Thursday 19 January 2023

Pick of the week: "Alcarràs"

Summer 1993, one of the standout films of its year, positioned Spanish writer-director Carla Simón as a potentially great director of children, in the tradition of Victor Erice (The Spirit of the Beehive, El Sur). Simón's follow-up Alcarràs, named for its Catalonian setting, opens with another scene of youngsters at play, and thereafter proceeds in much the same vein, finding ample time for bunks, breaks, runarounds and other goof-offs (one mite ends up several feet off the ground in the cradle of a JCB) in which the filmmaker lets the junior members of her cast just be. What's becoming increasingly apparent, however, is that Simón deploys her younger actors as teeny Trojan horses - a means of getting her movies (and thereby us) under the feet of the complicated adult world. These children, by way of example, are the offspring of a sturdy tenant farmer, Quimet (Jordi Puyol Dolcet, the physical midpoint between Sergi Lopez and Stephen Graham), who as we find him - as these kids skip back to him - is discovering the associate who owns part of his land has welched on a gentleman's agreement made many years before with Quimet's now-aged father Rogelio (Josep Abad), and now wants to install solar panels in a field Quimet is currently using to grow peach trees. If you're expecting the landowner to be some cigar-chomping tyrant, you're wrong: Simón makes him a mild-mannered neighbour who just happens to have drawn the conclusion there's more money in energy than there is in soft fruit. It's business, not personal; it's how the world turns these days. And so, once more, this director plants her camera to quietly observe the events of another pivotal summer in the lives of her characters. Pick ye peaches while ye may.

There would be superficial reasons for going to see Alcarràs this dreariest of British Januarys, first and foremost that it's a film set in a peach-growing climate; sit close enough to the screen, and you'll pick up your daily recommended amount of Vitamin D. (Contrast that with seeing Tár, which could only trigger Seasonal Affective Disorder.) But it's also an opportunity to reacquaint yourself with the methods of a filmmaker for whom fiction and documentary are apparently inseparable. Watching Alcarràs, you may well assume that the extended family on screen are an actual family, and/or that these individuals have close personal experience of growing on the land - that they could jump on any Massey Ferguson tractor and know how to operate it. Only the closing credits disprove this assumption - these are, in fact, unrelated, non-professional actors - while underlining Simón's notable achievements in direction. Establishing the characters' relationship to the soil entails an education in how to grow, maintain and pick not just peaches, but figs and tomatoes, too. (Bonus lesson: how best to cook snails al fresco.) It could so easily present as the usual neo-realist vegetables - the cinematic green leaves your elders and betters insist you chow down alongside the new Gerard Butler flick and that killer doll movie you've been dying to see. The Simón corrective is to invite those kids back on set at regular intervals, and have them hare around making their own forms of entertainment. Sometimes they collide with the grown-ups, as when dad snatches up the wooden pallets the kids have repurposed as dens, sending them off to tear up the farm's watermelon patch. But it means that - as was the case with Summer 1993 - Alcarràs functions on at least two levels simultaneously. Here we see the sorry, weary adults, fearful their time on this land is coming to an end. And over here: their blithe, adaptable offspring, liable to rustle up a similar mischief wherever they're eventually set down. They don't notice as we do, which is an extra poignancy - you don't at that age, unless it's something major, and even then it might well be unfathomable to you in your innocence.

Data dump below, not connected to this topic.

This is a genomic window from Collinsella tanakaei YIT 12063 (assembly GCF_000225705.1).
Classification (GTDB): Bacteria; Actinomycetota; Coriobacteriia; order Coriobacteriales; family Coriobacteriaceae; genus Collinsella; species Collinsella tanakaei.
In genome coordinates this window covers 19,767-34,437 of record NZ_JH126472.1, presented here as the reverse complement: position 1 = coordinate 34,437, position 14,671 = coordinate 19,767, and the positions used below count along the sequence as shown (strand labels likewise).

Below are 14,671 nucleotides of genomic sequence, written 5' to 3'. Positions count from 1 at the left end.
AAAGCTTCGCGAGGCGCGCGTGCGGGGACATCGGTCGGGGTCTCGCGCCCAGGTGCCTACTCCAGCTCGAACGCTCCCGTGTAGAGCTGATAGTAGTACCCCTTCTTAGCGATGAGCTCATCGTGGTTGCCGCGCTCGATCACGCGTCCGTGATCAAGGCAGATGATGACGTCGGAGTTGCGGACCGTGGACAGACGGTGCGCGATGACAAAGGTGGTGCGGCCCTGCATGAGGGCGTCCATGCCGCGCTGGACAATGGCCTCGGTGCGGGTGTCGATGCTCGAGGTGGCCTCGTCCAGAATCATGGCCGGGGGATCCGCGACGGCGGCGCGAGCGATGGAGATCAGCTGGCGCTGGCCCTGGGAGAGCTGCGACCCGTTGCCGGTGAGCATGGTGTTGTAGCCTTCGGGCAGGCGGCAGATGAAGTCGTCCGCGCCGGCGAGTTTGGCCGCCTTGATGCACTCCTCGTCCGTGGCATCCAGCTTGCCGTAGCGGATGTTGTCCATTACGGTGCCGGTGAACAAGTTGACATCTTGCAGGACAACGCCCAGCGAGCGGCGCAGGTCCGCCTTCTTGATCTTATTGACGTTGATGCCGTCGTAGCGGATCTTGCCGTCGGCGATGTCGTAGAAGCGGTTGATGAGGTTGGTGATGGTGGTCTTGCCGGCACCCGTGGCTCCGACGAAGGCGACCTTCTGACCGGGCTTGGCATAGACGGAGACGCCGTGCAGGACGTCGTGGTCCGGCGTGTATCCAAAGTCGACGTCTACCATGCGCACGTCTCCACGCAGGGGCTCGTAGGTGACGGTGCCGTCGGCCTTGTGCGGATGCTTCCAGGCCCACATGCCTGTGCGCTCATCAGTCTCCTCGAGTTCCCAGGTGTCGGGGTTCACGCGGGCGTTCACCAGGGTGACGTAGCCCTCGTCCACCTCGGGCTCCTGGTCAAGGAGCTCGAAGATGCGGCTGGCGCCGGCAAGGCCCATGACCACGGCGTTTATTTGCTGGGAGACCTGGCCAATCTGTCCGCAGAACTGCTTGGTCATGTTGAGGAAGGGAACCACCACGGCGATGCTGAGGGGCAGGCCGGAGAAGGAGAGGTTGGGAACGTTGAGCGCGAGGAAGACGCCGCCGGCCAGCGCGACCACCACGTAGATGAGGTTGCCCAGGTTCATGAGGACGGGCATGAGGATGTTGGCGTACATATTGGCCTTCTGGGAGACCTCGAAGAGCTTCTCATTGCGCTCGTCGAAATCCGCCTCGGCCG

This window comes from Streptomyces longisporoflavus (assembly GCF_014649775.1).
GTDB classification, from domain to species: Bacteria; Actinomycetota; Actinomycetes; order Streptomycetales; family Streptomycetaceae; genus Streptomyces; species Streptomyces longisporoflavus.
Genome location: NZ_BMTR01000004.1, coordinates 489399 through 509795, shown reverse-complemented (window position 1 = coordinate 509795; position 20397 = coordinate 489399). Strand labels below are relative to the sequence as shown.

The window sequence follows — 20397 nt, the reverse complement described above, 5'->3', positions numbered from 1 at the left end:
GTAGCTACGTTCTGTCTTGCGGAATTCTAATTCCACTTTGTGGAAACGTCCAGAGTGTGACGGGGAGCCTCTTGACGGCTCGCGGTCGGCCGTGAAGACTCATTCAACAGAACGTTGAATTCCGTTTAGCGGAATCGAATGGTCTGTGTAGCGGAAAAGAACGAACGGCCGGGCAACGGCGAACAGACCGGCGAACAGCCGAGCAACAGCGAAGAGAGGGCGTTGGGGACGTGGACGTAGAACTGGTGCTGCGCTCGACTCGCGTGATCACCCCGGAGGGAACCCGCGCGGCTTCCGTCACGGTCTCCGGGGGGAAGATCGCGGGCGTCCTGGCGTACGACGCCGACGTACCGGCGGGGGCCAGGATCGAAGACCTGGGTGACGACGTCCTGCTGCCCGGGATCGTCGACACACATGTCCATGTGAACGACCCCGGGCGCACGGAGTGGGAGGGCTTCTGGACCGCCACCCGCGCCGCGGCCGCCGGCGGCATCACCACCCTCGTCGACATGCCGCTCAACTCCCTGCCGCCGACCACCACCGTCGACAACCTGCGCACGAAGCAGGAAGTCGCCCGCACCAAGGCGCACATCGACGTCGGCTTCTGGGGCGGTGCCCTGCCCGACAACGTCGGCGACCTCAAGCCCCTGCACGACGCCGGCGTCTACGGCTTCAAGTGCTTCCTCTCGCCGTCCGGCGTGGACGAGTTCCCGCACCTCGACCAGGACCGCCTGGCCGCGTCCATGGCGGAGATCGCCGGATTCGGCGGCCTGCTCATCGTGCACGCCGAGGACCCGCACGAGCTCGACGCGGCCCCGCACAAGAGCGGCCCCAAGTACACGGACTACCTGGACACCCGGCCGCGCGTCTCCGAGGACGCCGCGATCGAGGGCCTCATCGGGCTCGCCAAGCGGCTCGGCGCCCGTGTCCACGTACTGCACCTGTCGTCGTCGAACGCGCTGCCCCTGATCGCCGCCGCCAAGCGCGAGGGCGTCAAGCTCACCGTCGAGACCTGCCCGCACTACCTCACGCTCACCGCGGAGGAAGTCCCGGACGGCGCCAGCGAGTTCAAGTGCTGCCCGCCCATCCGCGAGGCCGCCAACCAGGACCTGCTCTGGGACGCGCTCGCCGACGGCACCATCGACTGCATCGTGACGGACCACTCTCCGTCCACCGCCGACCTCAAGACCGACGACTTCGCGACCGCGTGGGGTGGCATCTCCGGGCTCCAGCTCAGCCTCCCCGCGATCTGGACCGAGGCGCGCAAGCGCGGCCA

As drama, the whole is almost miraculously organic. Given that Alcarràs has been rated 15 solely for bad language, you may wonder whether a two-hour film can sustain itself on the occasional swearword. Turns out it can, which seems doubly surprising once you've clocked how essentially nice and non-combative this family is. Simón taps pre-existing sources of tension (dad's smoking, a teenage son's illicit weed plantation and wastrel tendencies) that don't need punching up or underlining because everyone on screen has long lived with and endured them; she explores rifts, like that between Quimet and his brother over how best to work this acreage, rather than going around looking for fights. The developments and escalations that follow are never forced, and too localised to have been torn from the screenwriter's handbook: the stress of hauling down a solar panel does for Quimet's back, putting him out of action as the harvest gears up. For a while, Simón paints a fond picture of collectivity, as the remaining family members pull together to get the job done. But while the threat of the diggers doesn't recede entirely, the tension within the film isn't that of Quimet's lot versus outside forces; it's within the family itself, who start to buckle under pressure, like poor dad's vertebrae. This is a longer film than Summer 1993, and there are places where it feels it; it's as if in doing justice to this place, people, culture and terrain, Simón felt obliged to fall into the same leisurely pace with which the residents go about their business. Yet allow yourself to settle into its rhythms, and Alcarràs becomes properly transporting, right through to a closing shot that provides the best illustration yet of Simón's observational delicacy. Life hereabouts goes on. But everything will be different now. Sometimes only the sharpest of eyes can spot that.

Alcarràs is now playing in selected cinemas.

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